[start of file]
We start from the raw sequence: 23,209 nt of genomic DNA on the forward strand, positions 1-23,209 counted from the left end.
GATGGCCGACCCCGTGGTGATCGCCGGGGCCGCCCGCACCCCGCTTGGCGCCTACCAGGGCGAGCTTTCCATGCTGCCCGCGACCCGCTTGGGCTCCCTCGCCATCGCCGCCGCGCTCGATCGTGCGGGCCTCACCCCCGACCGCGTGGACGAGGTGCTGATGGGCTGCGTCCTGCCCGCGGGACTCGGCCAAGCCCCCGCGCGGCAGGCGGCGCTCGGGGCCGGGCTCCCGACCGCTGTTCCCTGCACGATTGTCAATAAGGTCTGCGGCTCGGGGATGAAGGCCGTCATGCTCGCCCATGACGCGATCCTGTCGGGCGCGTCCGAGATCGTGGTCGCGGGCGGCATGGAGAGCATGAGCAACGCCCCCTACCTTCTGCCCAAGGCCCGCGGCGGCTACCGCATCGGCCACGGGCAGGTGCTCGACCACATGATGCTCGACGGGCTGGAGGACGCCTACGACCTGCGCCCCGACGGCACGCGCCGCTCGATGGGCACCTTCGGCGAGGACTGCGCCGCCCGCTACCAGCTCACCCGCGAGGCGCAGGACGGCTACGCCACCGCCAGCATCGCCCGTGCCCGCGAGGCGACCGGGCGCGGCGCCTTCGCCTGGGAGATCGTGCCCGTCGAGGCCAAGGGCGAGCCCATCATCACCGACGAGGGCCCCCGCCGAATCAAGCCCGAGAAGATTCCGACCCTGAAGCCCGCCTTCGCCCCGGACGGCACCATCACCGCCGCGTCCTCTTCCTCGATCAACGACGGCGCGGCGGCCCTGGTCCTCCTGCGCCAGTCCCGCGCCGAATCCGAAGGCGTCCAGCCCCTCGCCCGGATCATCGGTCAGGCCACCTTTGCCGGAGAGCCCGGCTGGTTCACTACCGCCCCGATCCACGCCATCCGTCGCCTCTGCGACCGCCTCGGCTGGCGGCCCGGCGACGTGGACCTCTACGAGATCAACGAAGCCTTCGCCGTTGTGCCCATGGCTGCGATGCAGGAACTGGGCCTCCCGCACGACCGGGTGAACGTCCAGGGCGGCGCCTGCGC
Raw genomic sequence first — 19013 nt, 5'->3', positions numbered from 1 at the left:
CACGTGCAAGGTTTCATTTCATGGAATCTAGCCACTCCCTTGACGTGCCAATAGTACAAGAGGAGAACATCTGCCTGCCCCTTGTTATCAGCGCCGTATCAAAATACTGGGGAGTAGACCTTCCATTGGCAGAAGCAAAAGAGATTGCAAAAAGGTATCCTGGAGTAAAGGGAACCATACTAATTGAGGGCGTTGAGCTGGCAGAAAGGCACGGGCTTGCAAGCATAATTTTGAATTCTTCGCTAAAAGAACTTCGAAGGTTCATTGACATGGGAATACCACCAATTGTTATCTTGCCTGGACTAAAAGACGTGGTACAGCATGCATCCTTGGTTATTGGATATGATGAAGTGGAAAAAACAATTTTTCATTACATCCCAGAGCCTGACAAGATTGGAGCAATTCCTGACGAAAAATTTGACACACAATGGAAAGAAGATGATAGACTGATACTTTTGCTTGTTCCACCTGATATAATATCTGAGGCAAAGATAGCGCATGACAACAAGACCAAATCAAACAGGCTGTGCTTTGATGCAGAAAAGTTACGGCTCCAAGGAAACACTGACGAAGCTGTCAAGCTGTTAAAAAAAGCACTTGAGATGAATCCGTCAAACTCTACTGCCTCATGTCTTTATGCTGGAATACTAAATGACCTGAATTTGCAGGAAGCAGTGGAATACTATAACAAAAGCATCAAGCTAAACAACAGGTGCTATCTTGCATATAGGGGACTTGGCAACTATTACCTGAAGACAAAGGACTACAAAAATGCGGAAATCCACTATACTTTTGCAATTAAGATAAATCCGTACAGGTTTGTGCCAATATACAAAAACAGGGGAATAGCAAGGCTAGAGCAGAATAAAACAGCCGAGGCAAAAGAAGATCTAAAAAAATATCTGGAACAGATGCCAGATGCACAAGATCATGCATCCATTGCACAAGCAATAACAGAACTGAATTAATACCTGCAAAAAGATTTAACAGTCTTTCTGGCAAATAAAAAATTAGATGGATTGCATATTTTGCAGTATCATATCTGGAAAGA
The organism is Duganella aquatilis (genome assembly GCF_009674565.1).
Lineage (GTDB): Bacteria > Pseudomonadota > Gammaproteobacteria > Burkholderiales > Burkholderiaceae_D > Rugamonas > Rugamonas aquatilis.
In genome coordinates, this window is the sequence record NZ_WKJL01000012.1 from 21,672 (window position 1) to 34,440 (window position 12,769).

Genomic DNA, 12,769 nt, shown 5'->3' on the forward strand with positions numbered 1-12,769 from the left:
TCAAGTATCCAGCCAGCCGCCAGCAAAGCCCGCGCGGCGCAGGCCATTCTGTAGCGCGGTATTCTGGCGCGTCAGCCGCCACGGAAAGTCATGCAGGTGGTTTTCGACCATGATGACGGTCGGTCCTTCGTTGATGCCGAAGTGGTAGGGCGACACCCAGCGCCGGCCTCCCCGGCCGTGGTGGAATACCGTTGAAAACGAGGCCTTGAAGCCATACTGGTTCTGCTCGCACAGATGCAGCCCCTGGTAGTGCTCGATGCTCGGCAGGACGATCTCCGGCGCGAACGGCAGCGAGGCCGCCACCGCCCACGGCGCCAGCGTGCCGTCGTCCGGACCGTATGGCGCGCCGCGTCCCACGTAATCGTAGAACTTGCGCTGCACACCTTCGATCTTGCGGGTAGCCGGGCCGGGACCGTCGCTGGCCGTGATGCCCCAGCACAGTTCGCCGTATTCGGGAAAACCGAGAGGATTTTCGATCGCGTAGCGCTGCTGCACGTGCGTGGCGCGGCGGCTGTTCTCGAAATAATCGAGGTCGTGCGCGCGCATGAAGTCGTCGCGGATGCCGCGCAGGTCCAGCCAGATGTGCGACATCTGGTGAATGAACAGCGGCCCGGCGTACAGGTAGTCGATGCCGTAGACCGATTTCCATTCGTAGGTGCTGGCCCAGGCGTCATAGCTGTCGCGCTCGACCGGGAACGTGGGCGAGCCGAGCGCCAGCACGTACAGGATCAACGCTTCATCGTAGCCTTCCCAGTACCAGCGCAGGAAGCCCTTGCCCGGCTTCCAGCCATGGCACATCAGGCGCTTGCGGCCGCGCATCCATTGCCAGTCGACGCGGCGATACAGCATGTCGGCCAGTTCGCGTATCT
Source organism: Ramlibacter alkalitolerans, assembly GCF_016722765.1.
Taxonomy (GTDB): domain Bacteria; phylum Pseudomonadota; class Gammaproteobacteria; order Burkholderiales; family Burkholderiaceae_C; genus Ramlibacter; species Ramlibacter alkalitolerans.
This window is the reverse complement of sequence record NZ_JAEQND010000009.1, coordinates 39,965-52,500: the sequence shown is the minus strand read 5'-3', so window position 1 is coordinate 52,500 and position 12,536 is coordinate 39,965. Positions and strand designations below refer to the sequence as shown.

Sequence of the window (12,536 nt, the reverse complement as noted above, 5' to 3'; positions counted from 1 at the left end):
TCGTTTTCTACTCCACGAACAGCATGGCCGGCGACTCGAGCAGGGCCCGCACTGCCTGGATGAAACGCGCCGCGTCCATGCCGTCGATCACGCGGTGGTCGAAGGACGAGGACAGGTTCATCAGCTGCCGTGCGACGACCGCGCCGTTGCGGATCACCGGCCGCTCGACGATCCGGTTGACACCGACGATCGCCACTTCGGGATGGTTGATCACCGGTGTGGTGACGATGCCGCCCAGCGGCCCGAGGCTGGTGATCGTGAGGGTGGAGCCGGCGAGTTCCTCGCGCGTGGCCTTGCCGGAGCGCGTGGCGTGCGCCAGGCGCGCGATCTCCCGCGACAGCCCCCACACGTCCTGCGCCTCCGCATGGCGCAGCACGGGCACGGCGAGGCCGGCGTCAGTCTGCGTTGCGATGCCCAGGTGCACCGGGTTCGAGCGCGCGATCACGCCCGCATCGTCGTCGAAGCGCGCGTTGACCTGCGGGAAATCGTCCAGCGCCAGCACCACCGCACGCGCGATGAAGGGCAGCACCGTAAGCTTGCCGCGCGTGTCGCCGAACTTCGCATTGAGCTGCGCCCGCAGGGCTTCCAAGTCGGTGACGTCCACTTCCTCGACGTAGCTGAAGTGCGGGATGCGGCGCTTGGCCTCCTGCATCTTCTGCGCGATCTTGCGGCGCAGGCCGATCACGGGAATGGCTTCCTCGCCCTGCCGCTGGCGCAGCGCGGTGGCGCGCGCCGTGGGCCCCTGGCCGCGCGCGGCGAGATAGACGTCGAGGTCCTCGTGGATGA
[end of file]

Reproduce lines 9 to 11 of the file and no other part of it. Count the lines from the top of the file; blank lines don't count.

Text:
TCAAGTATCCAGCCAGCCGCCAGCAAAGCCCGCGCGGCGCAGGCCATTCTGTAGCGCGGTATTCTGGCGCGTCAGCCGCCACGGAAAGTCATGCAGGTGGTTTTCGACCATGATGACGGTCGGTCCTTCGTTGATGCCGAAGTGGTAGGGCGACACCCAGCGCCGGCCTCCCCGGCCGTGGTGGAATACCGTTGAAAACGAGGCCTTGAAGCCATACTGGTTCTGCTCGCACAGATGCAGCCCCTGGTAGTGCTCGATGCTCGGCAGGACGATCTCCGGCGCGAACGGCAGCGAGGCCGCCACCGCCCACGGCGCCAGCGTGCCGTCGTCCGGACCGTATGGCGCGCCGCGTCCCACGTAATCGTAGAACTTGCGCTGCACACCTTCGATCTTGCGGGTAGCCGGGCCGGGACCGTCGCTGGCCGTGATGCCCCAGCACAGTTCGCCGTATTCGGGAAAACCGAGAGGATTTTCGATCGCGTAGCGCTGCTGCACGTGCGTGGCGCGGCGGCTGTTCTCGAAATAATCGAGGTCGTGCGCGCGCATGAAGTCGTCGCGGATGCCGCGCAGGTCCAGCCAGATGTGCGACATCTGGTGAATGAACAGCGGCCCGGCGTACAGGTAGTCGATGCCGTAGACCGATTTCCATTCGTAGGTGCTGGCCCAGGCGTCATAGCTGTCGCGCTCGACCGGGAACGTGGGCGAGCCGAGCGCCAGCACGTACAGGATCAACGCTTCATCGTAGCCTTCCCAGTACCAGCGCAGGAAGCCCTTGCCCGGCTTCCAGCCATGGCACATCAGGCGCTTGCGGCCGCGCATCCATTGCCAGTCGACGCGGCGATACAGCATGTCGGCCAGTTCGCGTATCT
Source organism: Ramlibacter alkalitolerans, assembly GCF_016722765.1.
Taxonomy (GTDB): domain Bacteria; phylum Pseudomonadota; class Gammaproteobacteria; order Burkholderiales; family Burkholderiaceae_C; genus Ramlibacter; species Ramlibacter alkalitolerans.